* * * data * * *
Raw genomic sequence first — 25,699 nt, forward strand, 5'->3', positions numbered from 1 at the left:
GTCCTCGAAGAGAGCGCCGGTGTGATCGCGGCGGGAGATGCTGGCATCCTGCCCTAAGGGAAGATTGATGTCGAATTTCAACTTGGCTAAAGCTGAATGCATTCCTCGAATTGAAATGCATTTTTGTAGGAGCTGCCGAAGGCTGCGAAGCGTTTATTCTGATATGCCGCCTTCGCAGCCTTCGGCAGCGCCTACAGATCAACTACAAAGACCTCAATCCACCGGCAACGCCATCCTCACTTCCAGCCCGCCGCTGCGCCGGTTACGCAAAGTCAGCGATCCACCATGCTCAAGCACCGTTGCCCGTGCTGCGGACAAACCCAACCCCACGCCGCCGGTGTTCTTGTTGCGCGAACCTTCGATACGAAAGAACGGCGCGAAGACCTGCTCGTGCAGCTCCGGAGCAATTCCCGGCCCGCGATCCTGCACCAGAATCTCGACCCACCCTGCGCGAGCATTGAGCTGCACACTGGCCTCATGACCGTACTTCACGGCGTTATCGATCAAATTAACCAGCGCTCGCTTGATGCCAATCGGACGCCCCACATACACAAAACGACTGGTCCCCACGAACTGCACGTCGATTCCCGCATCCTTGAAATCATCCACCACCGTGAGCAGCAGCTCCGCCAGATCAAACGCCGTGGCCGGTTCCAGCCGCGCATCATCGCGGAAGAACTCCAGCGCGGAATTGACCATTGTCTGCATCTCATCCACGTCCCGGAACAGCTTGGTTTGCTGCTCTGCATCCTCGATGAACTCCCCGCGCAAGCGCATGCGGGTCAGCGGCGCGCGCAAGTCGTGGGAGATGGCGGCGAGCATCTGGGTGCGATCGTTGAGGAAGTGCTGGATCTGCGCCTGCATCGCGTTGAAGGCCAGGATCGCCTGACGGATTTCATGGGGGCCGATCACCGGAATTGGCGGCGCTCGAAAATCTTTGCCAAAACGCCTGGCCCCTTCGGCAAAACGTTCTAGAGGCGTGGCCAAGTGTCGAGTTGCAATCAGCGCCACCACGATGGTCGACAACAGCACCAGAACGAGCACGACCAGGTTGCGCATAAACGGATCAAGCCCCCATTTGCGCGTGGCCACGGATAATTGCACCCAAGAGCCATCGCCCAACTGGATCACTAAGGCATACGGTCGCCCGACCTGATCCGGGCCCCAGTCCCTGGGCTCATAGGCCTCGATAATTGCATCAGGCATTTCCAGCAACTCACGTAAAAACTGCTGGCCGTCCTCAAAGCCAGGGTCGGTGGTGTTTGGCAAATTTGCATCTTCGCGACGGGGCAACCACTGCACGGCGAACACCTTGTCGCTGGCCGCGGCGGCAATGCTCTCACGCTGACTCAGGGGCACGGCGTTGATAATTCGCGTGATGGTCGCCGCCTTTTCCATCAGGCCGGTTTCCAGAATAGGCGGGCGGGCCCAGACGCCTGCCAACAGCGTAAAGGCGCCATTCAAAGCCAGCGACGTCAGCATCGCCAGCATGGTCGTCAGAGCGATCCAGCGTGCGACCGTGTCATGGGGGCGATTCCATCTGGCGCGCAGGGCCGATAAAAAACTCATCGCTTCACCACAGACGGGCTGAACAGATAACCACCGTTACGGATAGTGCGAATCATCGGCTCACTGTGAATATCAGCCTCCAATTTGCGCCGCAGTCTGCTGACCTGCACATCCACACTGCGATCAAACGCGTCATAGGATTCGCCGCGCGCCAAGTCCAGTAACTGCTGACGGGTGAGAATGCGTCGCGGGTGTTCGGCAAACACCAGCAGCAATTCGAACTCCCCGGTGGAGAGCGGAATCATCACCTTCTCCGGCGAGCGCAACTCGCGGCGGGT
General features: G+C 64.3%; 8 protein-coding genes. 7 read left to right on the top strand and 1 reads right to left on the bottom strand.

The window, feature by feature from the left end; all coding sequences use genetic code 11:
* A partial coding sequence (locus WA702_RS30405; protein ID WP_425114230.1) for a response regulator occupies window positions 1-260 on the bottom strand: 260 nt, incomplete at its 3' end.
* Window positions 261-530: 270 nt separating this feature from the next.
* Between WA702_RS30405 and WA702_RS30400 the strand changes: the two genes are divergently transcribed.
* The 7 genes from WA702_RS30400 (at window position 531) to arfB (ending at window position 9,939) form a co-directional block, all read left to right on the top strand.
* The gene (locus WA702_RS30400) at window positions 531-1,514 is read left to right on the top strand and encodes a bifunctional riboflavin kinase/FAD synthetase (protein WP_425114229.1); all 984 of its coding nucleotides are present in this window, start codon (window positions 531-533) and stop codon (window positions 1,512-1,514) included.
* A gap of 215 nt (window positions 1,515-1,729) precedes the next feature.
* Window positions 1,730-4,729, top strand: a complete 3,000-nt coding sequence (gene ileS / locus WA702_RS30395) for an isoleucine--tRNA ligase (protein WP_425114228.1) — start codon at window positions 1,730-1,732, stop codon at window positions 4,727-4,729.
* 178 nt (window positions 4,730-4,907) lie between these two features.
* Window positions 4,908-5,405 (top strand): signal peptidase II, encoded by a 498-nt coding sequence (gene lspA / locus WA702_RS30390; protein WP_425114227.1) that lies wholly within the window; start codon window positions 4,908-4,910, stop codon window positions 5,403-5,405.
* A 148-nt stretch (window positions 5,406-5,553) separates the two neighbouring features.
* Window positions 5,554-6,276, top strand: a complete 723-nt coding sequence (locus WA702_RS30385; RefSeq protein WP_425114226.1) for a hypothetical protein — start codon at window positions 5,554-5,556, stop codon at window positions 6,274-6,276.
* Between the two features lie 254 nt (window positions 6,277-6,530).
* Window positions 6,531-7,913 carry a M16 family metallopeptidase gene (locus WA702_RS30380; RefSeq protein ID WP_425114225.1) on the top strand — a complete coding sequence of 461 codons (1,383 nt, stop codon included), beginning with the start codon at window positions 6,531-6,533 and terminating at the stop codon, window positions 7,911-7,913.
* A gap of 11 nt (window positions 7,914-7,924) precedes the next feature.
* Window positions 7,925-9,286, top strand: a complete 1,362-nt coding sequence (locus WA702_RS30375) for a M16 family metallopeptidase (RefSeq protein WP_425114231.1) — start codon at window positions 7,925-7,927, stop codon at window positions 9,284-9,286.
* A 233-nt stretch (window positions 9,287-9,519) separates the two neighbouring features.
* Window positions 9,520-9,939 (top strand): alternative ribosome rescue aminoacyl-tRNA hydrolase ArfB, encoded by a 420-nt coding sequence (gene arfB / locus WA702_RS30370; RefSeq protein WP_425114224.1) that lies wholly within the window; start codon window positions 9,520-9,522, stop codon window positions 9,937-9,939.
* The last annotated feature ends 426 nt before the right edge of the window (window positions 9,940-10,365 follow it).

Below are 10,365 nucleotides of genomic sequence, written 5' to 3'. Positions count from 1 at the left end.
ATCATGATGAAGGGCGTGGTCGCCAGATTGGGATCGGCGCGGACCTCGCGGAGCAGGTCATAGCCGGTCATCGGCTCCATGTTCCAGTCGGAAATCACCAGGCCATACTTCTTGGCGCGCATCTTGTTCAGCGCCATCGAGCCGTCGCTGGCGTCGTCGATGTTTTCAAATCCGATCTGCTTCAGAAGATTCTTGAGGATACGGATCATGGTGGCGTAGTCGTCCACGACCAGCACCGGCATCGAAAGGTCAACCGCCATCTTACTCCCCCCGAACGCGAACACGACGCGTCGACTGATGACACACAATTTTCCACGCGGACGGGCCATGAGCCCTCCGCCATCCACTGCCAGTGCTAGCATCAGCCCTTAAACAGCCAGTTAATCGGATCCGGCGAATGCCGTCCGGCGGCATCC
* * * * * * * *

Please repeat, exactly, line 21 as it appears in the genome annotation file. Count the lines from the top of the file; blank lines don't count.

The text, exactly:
* Window positions 9,520-9,939 (top strand): alternative ribosome rescue aminoacyl-tRNA hydrolase ArfB, encoded by a 420-nt coding sequence (gene arfB / locus WA702_RS30370; RefSeq protein WP_425114224.1) that lies wholly within the window; start codon window positions 9,520-9,522, stop codon window positions 9,937-9,939.